Music Monday: Edwin Starr and The Tragically Hip

Edwin Starr — War

The Iraq War. Huh. Good god, y’all. What is it good for? Absolutely nothing.

It’s Memorial Day in the United States and we’re all busy “honoring” veterans by watching parades and grilling hamburgers. This holiday has officially been watered down to the point where it means nothing and honors no one. It glorifies America’s overrated involvement on the international stage and conflates patriotism with military service.

I’m not entirely sure how Andrew feels about this, but the older I get the more opposed I am to any kind of deployment abroad. During the first Persian Gulf war, I was too young to see through the gloss of flag-waving. Now that I’m older, I can only see tremendous waste. Is it too late to trash the Monroe Doctrine and seek another period of popular non-intervention?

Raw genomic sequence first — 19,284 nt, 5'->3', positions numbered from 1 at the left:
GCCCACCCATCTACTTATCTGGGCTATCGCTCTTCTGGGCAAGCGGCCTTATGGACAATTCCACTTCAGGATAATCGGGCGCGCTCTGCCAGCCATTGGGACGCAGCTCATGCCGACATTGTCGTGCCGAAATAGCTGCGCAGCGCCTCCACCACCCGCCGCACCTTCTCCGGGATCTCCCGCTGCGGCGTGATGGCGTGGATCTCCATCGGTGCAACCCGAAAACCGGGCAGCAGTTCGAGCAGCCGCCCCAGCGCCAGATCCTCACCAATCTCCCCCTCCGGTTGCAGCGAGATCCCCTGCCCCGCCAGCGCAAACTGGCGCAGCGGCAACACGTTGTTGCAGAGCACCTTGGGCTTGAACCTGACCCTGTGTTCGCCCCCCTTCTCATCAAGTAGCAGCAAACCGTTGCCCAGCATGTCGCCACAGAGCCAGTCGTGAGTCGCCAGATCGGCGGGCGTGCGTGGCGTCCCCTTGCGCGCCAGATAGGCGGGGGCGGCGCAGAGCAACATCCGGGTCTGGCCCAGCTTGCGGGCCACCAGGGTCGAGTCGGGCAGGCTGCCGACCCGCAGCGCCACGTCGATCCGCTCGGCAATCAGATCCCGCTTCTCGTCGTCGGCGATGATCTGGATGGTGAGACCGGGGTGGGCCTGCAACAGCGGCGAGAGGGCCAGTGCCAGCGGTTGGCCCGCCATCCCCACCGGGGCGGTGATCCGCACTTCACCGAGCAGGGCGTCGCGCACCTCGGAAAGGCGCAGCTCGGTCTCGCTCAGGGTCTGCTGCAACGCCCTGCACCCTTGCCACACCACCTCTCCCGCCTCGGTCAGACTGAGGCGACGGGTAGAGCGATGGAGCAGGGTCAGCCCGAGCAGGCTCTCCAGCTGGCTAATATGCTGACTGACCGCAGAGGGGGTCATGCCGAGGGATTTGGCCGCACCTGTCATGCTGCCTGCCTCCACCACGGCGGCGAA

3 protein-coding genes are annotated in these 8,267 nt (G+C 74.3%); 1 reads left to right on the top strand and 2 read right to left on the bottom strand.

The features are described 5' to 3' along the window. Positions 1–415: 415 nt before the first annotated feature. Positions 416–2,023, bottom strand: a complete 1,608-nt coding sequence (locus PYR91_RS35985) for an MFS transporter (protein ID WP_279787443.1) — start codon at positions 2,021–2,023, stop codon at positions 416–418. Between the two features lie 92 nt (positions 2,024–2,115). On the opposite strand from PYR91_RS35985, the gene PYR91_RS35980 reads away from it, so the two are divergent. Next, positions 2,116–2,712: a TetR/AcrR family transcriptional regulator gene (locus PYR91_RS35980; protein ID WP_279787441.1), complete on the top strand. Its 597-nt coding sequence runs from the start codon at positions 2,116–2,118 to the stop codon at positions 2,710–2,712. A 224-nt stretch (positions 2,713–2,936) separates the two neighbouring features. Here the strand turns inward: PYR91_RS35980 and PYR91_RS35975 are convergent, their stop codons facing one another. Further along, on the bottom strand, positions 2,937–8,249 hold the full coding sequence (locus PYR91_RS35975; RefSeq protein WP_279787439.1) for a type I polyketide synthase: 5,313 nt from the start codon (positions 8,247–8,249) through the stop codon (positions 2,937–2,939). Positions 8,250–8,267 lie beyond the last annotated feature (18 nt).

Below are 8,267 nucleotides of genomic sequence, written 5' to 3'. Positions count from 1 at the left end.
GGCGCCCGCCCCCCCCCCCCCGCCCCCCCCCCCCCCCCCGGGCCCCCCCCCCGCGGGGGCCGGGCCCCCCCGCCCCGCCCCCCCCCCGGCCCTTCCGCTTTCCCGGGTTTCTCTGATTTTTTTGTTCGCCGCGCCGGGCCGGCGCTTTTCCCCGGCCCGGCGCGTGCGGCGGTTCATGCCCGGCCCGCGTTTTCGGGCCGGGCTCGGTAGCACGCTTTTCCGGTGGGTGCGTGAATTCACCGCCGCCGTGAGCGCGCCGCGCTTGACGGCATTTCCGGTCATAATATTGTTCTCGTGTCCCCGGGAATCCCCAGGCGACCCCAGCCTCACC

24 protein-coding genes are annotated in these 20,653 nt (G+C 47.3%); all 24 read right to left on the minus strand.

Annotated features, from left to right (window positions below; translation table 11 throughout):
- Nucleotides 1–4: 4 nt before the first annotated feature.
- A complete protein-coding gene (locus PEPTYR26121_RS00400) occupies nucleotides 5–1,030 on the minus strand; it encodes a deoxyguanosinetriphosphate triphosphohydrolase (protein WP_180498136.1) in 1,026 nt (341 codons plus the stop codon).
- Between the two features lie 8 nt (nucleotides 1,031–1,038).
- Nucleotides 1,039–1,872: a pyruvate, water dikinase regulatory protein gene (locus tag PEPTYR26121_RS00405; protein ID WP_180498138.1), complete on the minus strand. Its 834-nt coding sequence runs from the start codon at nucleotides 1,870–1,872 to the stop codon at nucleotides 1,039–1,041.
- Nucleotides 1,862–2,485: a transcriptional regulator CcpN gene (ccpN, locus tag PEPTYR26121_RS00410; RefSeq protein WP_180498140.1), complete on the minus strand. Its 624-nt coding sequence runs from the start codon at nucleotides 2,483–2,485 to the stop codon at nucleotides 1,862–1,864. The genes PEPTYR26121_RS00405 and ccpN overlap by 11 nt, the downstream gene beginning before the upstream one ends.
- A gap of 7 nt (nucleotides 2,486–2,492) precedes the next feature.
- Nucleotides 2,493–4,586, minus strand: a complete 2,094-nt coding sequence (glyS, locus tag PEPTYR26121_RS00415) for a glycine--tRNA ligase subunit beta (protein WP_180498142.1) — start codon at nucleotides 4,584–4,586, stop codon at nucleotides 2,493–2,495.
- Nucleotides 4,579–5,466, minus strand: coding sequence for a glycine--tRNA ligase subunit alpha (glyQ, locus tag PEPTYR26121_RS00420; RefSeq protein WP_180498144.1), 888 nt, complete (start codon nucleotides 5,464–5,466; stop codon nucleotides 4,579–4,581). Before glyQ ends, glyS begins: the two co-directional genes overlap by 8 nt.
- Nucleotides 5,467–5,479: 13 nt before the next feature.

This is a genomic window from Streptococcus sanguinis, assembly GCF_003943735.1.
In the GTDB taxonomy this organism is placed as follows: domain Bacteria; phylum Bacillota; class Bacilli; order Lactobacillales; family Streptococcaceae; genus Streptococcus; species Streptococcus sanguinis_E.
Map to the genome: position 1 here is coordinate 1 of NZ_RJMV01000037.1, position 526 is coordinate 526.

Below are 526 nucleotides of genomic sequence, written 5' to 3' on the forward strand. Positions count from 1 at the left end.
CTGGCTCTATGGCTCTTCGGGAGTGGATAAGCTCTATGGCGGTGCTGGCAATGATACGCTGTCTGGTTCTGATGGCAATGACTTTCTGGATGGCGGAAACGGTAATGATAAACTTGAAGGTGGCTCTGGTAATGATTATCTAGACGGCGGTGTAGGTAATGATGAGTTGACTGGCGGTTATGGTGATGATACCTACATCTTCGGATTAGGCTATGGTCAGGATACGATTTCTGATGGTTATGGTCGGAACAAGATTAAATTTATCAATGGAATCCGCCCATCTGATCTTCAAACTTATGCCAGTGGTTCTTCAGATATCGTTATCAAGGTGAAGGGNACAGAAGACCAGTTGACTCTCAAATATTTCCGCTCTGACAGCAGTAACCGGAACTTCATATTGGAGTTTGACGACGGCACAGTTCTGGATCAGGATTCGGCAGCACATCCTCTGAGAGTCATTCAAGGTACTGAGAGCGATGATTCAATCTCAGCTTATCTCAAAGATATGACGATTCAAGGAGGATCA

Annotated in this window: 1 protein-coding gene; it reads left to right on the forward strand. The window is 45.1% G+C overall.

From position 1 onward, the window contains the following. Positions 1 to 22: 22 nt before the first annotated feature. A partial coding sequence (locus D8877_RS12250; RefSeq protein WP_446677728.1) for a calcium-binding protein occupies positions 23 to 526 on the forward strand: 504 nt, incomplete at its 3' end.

War is more than just a protest song. Starr’s guttural delivery puts an almost terrified plea behind the lyrics. It’s a plea to reason that is self-consciously falling on deaf ears.



The Tragically Hip — Nautical Disaster

Too many people think of veterans as proud old men. I’ve talked to too many, though, who are shells of men, haunted by the things they saw years ago. Nautical Disaster is about a veteran of the Battle of Dieppe, a naval battle launched by Canadians (the Hip are Canadian) against German fortifications on the French coast.

The Germans knew they were coming and slaughtered almost everyone. It was one of the bloodiest routs suffered by Allied forces in all of World War II.

The veteran, now an old man, sees the battle over and over in flashbacks — but he says only a fool would complain about surviving the battle, even though he must live with the memory of basically murdering his crewmates by leaving them behind during the retreat.

That’s what war is, I think: Making the best of murder by attrition. Happy Memorial Day, America.


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